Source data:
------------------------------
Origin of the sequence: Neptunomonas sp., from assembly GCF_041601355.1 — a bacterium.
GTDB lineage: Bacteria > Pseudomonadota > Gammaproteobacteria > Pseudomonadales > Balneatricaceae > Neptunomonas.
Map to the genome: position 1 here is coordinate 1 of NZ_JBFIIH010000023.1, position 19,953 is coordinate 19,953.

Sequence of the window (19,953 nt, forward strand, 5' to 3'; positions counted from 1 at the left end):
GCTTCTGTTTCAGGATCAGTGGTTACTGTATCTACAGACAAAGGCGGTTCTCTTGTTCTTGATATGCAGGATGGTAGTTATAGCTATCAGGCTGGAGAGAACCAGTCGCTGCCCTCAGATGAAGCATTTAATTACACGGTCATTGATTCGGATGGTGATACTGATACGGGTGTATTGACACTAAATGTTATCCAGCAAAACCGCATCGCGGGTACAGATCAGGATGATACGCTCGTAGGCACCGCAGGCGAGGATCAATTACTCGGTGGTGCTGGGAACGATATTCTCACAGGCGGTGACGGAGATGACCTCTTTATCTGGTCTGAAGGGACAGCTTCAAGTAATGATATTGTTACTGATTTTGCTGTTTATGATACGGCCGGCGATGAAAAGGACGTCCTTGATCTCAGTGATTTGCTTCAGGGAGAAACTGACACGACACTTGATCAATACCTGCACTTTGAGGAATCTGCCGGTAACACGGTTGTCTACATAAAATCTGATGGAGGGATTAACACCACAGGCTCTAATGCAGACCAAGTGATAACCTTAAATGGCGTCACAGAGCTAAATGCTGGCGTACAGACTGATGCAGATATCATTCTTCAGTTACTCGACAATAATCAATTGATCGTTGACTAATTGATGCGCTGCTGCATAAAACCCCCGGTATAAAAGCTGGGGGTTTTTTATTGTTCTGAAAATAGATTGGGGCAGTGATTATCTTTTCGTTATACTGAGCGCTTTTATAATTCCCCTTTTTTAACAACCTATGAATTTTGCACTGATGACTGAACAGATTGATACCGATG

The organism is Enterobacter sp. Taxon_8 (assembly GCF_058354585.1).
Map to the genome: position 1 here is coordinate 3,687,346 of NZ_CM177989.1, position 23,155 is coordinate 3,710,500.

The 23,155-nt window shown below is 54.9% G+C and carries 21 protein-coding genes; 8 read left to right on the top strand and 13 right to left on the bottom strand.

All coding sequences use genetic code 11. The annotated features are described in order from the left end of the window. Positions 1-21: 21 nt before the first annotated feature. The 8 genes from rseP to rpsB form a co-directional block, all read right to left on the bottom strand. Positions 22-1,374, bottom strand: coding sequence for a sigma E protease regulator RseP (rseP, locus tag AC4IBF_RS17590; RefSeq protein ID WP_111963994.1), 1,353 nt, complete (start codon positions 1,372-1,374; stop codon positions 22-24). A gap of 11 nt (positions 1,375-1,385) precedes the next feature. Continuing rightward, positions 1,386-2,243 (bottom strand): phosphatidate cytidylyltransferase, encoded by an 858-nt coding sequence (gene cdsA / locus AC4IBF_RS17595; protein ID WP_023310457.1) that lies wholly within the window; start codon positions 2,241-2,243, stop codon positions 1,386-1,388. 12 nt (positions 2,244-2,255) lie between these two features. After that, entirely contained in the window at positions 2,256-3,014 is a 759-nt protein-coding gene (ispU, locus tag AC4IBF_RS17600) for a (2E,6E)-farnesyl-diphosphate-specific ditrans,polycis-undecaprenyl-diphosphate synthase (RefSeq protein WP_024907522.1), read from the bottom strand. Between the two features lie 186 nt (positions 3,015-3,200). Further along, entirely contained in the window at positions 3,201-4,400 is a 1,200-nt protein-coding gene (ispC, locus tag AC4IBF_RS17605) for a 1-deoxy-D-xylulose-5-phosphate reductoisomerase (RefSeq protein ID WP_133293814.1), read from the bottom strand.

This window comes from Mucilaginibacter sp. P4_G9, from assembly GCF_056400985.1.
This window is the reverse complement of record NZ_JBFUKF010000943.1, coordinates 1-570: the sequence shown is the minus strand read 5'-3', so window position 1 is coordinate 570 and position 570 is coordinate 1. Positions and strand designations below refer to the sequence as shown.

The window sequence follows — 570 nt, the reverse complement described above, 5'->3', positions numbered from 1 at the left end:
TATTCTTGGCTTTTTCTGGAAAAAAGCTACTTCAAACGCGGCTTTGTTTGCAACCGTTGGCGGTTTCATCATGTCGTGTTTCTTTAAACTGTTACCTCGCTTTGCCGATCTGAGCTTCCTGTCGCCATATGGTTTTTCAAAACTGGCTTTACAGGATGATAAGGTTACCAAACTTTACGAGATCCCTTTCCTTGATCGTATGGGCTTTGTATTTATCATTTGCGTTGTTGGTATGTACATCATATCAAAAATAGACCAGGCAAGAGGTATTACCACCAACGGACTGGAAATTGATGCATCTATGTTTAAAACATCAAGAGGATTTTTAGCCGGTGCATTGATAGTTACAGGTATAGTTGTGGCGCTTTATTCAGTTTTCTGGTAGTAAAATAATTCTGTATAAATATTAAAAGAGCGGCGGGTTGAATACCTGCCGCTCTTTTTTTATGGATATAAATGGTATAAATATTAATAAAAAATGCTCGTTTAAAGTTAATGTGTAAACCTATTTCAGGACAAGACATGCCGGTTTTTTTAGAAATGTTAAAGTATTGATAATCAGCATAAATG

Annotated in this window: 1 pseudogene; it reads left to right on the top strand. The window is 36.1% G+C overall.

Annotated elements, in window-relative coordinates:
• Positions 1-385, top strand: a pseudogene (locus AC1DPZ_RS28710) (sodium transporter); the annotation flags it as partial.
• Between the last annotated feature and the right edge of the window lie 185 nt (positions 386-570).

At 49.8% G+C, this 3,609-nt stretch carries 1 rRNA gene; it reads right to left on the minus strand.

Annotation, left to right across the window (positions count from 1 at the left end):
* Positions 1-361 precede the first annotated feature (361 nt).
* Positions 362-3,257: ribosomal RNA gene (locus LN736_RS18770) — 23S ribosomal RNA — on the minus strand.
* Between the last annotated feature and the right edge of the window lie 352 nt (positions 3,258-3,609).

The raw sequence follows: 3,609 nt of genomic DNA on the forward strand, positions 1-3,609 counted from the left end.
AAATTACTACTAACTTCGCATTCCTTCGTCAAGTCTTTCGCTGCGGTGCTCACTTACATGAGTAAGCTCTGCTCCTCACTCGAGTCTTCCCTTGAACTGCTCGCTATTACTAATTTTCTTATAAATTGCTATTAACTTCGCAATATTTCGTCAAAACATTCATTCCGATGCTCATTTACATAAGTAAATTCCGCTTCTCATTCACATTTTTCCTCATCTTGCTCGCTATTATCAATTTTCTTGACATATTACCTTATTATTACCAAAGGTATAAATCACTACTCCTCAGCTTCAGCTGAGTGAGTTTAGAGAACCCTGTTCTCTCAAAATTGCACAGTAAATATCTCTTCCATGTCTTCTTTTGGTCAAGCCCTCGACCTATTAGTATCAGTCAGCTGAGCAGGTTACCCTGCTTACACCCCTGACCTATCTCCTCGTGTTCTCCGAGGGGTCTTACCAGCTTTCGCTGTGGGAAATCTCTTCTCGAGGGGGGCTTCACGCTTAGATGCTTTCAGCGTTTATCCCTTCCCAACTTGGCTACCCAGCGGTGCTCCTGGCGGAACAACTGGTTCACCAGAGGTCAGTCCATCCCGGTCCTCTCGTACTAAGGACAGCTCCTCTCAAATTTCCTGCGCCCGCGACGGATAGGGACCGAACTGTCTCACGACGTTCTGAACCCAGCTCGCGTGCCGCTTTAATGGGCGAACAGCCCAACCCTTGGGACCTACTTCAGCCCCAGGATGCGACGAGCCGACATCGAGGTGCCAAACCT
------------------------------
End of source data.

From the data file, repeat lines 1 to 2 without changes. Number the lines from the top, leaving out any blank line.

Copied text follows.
Origin of the sequence: Neptunomonas sp., from assembly GCF_041601355.1 — a bacterium.
GTDB lineage: Bacteria > Pseudomonadota > Gammaproteobacteria > Pseudomonadales > Balneatricaceae > Neptunomonas.